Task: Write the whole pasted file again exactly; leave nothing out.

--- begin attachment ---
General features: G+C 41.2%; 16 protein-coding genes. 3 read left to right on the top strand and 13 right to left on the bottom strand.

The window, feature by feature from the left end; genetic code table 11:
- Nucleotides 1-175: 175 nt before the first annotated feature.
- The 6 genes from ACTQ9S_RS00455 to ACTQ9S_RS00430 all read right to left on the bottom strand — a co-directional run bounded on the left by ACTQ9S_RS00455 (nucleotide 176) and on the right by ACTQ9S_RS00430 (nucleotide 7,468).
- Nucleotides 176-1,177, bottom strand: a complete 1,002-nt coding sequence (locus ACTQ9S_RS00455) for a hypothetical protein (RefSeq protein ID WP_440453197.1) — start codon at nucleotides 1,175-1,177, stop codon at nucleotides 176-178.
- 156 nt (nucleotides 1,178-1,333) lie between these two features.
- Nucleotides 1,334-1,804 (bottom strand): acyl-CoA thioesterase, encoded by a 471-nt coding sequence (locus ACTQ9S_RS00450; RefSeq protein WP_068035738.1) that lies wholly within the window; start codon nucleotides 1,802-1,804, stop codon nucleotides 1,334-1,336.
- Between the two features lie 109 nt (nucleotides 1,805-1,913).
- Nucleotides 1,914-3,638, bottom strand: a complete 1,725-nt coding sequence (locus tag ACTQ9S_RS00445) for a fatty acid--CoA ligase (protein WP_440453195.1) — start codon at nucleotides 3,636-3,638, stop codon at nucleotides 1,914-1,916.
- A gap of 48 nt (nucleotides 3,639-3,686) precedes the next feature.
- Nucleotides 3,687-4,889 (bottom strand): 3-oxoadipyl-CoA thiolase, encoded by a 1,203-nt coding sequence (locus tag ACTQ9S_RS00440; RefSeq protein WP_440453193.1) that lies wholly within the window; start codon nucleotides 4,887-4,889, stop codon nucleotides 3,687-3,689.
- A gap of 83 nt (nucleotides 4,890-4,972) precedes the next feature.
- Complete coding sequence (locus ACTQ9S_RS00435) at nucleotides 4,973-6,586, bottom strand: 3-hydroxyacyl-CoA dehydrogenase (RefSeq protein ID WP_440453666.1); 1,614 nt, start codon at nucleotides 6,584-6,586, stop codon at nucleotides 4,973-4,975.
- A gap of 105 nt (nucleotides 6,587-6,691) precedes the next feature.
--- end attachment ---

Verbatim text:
General features: G+C 41.2%; 16 protein-coding genes. 3 read left to right on the top strand and 13 right to left on the bottom strand.

The window, feature by feature from the left end; genetic code table 11:
- Nucleotides 1-175: 175 nt before the first annotated feature.
- The 6 genes from ACTQ9S_RS00455 to ACTQ9S_RS00430 all read right to left on the bottom strand — a co-directional run bounded on the left by ACTQ9S_RS00455 (nucleotide 176) and on the right by ACTQ9S_RS00430 (nucleotide 7,468).
- Nucleotides 176-1,177, bottom strand: a complete 1,002-nt coding sequence (locus ACTQ9S_RS00455) for a hypothetical protein (RefSeq protein ID WP_440453197.1) — start codon at nucleotides 1,175-1,177, stop codon at nucleotides 176-178.
- 156 nt (nucleotides 1,178-1,333) lie between these two features.
- Nucleotides 1,334-1,804 (bottom strand): acyl-CoA thioesterase, encoded by a 471-nt coding sequence (locus ACTQ9S_RS00450; RefSeq protein WP_068035738.1) that lies wholly within the window; start codon nucleotides 1,802-1,804, stop codon nucleotides 1,334-1,336.
- Between the two features lie 109 nt (nucleotides 1,805-1,913).
- Nucleotides 1,914-3,638, bottom strand: a complete 1,725-nt coding sequence (locus tag ACTQ9S_RS00445) for a fatty acid--CoA ligase (protein WP_440453195.1) — start codon at nucleotides 3,636-3,638, stop codon at nucleotides 1,914-1,916.
- A gap of 48 nt (nucleotides 3,639-3,686) precedes the next feature.
- Nucleotides 3,687-4,889 (bottom strand): 3-oxoadipyl-CoA thiolase, encoded by a 1,203-nt coding sequence (locus tag ACTQ9S_RS00440; RefSeq protein WP_440453193.1) that lies wholly within the window; start codon nucleotides 4,887-4,889, stop codon nucleotides 3,687-3,689.
- A gap of 83 nt (nucleotides 4,890-4,972) precedes the next feature.
- Complete coding sequence (locus ACTQ9S_RS00435) at nucleotides 4,973-6,586, bottom strand: 3-hydroxyacyl-CoA dehydrogenase (RefSeq protein ID WP_440453666.1); 1,614 nt, start codon at nucleotides 6,584-6,586, stop codon at nucleotides 4,973-4,975.
- A gap of 105 nt (nucleotides 6,587-6,691) precedes the next feature.